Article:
Brendan Fraser is a treasure.
In films like George of the Jungle, and this delightfully-daffy fish-out-of-water comedy, the genial actor delighted in playing likable guys who may not get the joke, but are never the butt of said joke.
Here he’s a dude who has grown up stashed away in a bomb shelter by parents Christopher Walken and Sissy Spacek, untouched by the cynicism of modern-day life.
Sprung free into a world he doesn’t recognize, Fraser wins over everyone in sight, including melting the hardened heart of one Alicia Silverstone, by just being himself.
One really likeable lunk.
He can’t drive 55.
Seriously, cause the old lawn mower Richard Farnsworth is gunnin’ across the American frontier tops out at about five MPH.
He’s on the machine because his brother is dying, and, despite being unable to obtain a driver’s license, he’s set on traveling 240 miles to make peace.
Beautifully-crafted by David Lynch, throwing another curveball in a career of them by going the G-rated route, it benefits immensely from a cast who seem like real people, and not movie stars.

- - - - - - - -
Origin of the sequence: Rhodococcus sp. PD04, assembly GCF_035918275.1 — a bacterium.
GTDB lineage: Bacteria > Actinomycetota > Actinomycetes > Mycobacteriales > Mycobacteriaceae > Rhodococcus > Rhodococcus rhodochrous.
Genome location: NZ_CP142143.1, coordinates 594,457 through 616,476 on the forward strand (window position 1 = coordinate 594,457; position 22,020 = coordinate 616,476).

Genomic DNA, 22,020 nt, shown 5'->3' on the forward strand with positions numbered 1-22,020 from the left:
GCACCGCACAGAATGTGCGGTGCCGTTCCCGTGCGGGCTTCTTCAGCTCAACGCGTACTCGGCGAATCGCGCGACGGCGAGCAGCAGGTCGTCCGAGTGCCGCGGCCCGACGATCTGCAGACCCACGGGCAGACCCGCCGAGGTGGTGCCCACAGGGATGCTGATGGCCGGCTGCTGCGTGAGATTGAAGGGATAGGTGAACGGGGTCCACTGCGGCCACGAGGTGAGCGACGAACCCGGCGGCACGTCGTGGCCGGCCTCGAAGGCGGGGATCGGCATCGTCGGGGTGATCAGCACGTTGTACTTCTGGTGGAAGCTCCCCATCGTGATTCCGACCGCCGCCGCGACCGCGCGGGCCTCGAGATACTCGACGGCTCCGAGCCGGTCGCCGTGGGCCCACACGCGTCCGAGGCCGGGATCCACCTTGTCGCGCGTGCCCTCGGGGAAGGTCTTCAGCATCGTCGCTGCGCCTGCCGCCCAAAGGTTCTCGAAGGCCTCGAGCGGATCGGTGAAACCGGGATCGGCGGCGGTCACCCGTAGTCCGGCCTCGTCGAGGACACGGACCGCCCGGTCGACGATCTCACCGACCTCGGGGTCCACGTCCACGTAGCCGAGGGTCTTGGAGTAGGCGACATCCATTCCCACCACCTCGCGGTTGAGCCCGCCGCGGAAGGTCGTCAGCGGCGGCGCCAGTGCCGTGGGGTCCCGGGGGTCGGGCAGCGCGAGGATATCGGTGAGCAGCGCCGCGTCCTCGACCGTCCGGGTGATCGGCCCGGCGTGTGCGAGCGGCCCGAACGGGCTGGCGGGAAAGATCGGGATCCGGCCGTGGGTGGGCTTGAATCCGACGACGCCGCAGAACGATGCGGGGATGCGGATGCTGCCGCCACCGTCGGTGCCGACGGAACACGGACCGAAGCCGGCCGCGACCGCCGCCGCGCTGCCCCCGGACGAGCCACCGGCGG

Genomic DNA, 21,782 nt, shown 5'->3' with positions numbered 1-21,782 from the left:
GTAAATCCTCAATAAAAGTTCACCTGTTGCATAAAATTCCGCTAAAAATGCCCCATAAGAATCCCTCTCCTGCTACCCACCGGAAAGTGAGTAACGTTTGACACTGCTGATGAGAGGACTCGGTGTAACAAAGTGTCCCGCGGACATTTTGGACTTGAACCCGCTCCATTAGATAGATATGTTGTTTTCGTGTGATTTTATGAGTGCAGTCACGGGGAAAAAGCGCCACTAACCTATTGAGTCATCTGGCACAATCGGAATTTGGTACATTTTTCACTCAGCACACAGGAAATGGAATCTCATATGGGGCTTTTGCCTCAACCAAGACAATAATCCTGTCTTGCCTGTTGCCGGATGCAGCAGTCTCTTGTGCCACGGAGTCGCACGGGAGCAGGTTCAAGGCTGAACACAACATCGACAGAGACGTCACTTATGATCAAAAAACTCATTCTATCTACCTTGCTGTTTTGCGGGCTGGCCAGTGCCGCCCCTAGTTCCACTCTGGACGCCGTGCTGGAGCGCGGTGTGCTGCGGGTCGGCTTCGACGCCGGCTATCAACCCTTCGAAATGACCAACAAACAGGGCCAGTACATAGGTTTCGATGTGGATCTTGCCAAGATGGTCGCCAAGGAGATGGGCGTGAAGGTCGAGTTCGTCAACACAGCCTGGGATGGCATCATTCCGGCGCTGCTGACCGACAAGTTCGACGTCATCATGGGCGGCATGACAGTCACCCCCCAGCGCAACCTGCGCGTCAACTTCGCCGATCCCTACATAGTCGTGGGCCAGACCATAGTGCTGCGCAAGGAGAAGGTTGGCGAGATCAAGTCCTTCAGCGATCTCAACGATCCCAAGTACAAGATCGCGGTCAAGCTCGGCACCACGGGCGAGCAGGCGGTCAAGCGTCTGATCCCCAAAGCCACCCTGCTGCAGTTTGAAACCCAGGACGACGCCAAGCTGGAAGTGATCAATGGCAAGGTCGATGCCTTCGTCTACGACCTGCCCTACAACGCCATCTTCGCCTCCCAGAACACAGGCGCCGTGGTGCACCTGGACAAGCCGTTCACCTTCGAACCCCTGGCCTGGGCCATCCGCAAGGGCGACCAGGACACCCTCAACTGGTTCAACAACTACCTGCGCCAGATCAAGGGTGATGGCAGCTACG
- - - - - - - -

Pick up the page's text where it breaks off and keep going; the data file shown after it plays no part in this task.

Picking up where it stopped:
It was the final role for Farnsworth, capping a 62-year run on the silver screen, and a beautiful farewell.
She never had a chance.
Scarred from birth by a psycho mother, mocked by all around her, Carrie White simply yearned for a little peace.
When she didn’t get it, something deep inside cracked, and the world burned, hate repaid with stone-cold vengeance.
Sissy Spacek, such a strong actress, is note-perfect as the gentle, fractured soul bedeviled by anger crashing down upon her.
When Carrie kills, it’s not with anger or malice, but with sadness – a deep, never-ending well of sadness.
She’s not a villain, but a victim.
But still one who will burn the world to the ground.
The lady can wail.
Few country music artists have reached the heights, or had the kind of voice, that Loretta Lynn does.
A mother of four by age 19, she overcame long odds to become one of the defining singers of the genre, the only woman to be tabbed as an Artist of the Decade by the Academy of Country Music.
You make a biopic of her, you better come with the best, and, lord, that is Sissy Spacek.
Singing for herself, she knocks it out of the park, and rightfully nabbed an Academy Award.
One legend playing a second legend.
Death drives fast.
The car slices across a wide-open prairie, and, in the back seat a mob enforcer snaps together the pieces of the gun with which he will unleash Hell.
Lee Marvin, who always looked like he was two seconds away from issuing a beat-down even in films where his character was happy, is most definitely not happy in this rough-edged thriller.
He has his eyes set on slimy businessman/white slave trader Gene Hackman, and vengeance crackles in his every move.
Marvin is bringing the thunder and the lightning, and Mother Nature ain’t got nothin’ on him.